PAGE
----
On today’s No Stupid Questions podcast, there was mention of a study on the value of psychotherapy where the study authors (not the podcasters), stated psychotherapy had no value, and arrogantly added, therefore, all the studies that showed psychotherapy had value were now in question. I’ll address that arrogance later, but in the meanwhile, I’ll address the problem with that study’s bias that the podcasters, economist Stephen Dubner and psychologist, Angela Duckworth, didn’t fully reconcile, to my surprise.
Artificial intelligence (AI) is becoming more accessible everyday. It’s also getting better everyday, including its ability to process language, as in editing and/or writing. There is still a lot of human input required, though, but that is diminishing. So what will happen when AI becomes good enough to write or edit with minimal human input? How will anything requiring human writing, like educational assignments and writing contests, adapt to identify writing with AI assistance? And how will it adapt to judging it if it cannot?
How long do certain products that take a while to go through last in your household? Or how long do you take to go through them if you lived on your own and guests didn’t use much of them, like toothpaste or perfume/cologne? I’m not talking about weekly renewables here, like cartons of milk, I’m talking about things like shampoo bottles, soaps, spices, etc. If you didn’t know answers to these questions, let me tell you about my really easy way to find out!
I was going to write about something else today. Honestly. Yet, after I read this BBC “Future” article on sex with Neanderthals, I couldn’t resist just writing some reaction commentary and saving my idea for today for another day. Naturally, this article contains some potentially NSFW (not safe for work) content. There’s also some mature subject matter. However, it’s not like prehistoric erotica, though the thought of it as a genre is amusing, to be sure. Nor does this post contain anything like sexual techniques, ancient or modern. And there is definitely no intercourse descriptions, but readers may be helpless to engage in such imaginings based on what they read. Rather, it’s more about weird animal sex facts that were in the article, along with other eye opening items not in the form of eye candy, but maybe i-candy, where “i” is for imagination. So that’s my warning for anyone regarding this article’s content. If you choose to read more, then that’s your fault if you hit something you don’t like. Don’t say I didn’t warn you!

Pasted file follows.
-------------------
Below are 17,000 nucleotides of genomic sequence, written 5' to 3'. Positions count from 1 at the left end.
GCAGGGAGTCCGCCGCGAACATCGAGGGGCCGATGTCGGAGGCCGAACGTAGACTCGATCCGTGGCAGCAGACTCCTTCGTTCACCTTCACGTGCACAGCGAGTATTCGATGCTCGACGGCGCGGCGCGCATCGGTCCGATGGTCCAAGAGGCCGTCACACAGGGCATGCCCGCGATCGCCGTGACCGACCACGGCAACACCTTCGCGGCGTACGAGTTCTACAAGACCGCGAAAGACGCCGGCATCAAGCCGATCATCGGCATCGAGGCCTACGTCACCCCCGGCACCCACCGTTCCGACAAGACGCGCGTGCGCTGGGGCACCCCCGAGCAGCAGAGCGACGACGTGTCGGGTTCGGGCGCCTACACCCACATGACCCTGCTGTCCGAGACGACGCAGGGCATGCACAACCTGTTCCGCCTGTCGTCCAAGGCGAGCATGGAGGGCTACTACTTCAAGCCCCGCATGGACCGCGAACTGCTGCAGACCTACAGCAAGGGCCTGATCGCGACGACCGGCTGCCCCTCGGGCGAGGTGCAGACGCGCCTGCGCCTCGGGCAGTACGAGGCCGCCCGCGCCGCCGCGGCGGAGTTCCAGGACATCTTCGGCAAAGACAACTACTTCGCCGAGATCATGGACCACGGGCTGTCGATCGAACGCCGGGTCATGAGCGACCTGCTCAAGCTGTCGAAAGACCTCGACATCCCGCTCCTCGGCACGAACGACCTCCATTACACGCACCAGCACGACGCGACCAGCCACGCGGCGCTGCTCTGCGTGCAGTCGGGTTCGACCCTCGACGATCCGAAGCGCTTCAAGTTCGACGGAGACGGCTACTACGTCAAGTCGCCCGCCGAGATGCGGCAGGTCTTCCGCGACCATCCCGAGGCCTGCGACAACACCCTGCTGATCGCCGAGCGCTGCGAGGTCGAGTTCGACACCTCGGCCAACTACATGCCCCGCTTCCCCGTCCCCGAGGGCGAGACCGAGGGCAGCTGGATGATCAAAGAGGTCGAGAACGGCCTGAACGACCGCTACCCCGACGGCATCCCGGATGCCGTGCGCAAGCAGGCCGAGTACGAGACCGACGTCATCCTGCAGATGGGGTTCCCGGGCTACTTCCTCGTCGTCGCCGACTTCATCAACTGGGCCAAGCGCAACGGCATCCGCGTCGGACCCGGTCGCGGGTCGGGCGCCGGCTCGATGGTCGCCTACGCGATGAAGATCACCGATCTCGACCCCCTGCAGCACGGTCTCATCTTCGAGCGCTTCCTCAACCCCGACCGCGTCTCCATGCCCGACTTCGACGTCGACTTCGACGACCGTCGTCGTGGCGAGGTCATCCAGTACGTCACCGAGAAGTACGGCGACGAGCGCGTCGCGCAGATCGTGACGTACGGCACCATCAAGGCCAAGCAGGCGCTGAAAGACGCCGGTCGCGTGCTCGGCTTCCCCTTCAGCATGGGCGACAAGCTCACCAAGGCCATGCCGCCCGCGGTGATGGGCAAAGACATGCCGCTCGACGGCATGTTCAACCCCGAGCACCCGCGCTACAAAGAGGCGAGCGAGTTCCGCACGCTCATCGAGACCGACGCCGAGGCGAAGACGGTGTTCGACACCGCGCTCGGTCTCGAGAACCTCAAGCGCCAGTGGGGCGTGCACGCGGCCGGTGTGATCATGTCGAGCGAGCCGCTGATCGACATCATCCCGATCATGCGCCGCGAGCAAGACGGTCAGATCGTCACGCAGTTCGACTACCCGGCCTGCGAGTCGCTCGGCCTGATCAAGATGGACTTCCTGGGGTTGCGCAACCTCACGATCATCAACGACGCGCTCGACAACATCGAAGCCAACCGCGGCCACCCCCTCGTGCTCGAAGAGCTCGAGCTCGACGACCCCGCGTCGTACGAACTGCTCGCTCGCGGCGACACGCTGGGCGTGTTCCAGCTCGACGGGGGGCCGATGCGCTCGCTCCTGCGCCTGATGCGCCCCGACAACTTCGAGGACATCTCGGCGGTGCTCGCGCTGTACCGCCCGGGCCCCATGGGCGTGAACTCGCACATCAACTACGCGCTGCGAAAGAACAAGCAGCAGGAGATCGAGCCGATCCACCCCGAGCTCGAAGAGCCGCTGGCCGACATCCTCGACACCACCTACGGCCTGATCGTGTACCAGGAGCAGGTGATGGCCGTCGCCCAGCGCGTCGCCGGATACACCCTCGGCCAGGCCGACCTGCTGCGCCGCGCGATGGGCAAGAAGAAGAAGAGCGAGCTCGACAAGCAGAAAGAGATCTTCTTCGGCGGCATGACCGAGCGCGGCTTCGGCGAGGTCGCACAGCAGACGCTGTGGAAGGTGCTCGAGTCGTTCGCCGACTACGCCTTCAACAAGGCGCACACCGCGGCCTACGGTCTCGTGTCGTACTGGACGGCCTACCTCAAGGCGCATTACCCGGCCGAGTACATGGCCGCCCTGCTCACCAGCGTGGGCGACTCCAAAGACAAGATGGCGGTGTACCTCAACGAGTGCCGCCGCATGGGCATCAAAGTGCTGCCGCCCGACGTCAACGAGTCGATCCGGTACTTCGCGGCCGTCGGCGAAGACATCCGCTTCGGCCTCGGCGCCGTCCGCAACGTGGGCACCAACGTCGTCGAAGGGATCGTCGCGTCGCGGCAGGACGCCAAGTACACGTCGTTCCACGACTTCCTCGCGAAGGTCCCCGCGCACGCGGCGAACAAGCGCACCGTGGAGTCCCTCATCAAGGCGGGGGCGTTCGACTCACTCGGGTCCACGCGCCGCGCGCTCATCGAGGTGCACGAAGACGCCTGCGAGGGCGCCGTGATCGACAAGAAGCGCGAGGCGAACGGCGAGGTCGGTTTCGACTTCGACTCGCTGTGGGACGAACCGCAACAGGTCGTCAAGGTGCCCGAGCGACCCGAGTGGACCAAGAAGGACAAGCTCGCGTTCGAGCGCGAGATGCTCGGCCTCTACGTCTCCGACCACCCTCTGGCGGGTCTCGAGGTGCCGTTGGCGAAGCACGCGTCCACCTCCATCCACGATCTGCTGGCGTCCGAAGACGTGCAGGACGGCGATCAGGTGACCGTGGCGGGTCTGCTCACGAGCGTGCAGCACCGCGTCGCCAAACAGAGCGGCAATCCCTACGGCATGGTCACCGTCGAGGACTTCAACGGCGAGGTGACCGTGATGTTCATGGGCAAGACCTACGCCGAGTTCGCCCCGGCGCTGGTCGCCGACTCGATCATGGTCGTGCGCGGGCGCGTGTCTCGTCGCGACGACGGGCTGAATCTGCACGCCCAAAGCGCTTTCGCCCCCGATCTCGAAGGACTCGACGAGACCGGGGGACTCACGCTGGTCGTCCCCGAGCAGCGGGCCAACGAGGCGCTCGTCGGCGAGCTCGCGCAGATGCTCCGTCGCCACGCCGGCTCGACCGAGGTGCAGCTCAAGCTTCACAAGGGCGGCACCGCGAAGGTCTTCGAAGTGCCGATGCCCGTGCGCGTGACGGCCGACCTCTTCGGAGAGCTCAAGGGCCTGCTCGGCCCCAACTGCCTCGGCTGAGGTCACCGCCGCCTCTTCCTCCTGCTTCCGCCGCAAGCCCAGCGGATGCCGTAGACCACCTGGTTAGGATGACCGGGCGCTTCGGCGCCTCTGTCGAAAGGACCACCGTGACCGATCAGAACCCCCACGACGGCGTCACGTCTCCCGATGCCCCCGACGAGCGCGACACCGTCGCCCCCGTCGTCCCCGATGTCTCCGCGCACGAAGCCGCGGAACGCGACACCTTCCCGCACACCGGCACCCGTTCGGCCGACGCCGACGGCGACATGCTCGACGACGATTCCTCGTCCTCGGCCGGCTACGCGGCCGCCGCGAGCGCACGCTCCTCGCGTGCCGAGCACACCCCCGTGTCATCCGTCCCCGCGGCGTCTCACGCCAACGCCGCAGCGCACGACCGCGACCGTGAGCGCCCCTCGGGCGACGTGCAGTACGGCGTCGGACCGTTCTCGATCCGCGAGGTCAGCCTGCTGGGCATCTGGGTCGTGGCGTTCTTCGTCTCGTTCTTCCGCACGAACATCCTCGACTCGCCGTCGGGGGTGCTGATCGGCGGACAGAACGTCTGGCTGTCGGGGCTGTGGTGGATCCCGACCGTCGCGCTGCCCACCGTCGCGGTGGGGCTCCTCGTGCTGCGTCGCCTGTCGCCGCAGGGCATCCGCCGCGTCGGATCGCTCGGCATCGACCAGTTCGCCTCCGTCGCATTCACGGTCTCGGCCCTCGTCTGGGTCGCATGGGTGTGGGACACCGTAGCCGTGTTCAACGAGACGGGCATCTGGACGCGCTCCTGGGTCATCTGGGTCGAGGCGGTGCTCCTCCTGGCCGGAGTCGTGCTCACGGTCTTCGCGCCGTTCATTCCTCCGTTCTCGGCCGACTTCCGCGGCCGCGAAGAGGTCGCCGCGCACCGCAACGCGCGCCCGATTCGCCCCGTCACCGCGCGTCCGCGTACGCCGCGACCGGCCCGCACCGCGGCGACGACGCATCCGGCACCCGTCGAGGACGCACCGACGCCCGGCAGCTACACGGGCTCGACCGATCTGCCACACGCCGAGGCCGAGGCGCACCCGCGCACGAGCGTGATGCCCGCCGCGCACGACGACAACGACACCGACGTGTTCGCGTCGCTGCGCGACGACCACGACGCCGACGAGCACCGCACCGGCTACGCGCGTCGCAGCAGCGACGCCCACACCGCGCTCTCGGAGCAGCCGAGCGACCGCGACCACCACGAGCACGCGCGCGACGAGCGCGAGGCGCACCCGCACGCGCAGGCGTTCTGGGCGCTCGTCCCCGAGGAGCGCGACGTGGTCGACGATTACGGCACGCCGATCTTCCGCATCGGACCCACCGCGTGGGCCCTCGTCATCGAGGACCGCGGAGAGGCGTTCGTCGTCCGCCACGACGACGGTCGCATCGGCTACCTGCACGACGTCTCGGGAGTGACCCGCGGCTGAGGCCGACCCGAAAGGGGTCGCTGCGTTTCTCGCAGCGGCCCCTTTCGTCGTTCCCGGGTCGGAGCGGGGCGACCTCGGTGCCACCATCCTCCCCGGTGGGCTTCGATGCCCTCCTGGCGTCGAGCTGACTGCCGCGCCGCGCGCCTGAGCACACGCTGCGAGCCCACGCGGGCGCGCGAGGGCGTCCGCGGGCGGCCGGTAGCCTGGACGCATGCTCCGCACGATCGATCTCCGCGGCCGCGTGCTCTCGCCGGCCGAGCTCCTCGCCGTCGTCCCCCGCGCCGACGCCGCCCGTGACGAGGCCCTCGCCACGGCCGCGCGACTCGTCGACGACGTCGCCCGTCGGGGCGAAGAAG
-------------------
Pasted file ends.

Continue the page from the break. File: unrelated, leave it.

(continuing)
As part of this first of my two year journey into writing, I had committed myself to entering at least a dozen writing competitions and/or calls for content, pretty much all nonfiction as that’s what I felt I was good at, and knew I enjoyed writing most. I was in no hurry, though, as I could use lots of time to get some skills, find a voice, work on some craftsmanship, among many other writing deficiencies I had. I was planning on doing all twelve in the last third or quarter of the year, not one each month as the pace my twelve total for the year would suggest. Yet, write out of the gates, Fate handed me three competitions with the Writers’ Federation of Nova Scotia that I had joined on January 3rd as part of my journey. They had an extended deadline of January 15th, which meant soon, and feeling “destined”, as if the deadline had been extended for me. That would be “destined”, as in for me to enter rather than wait as I had been intending, not win or even place.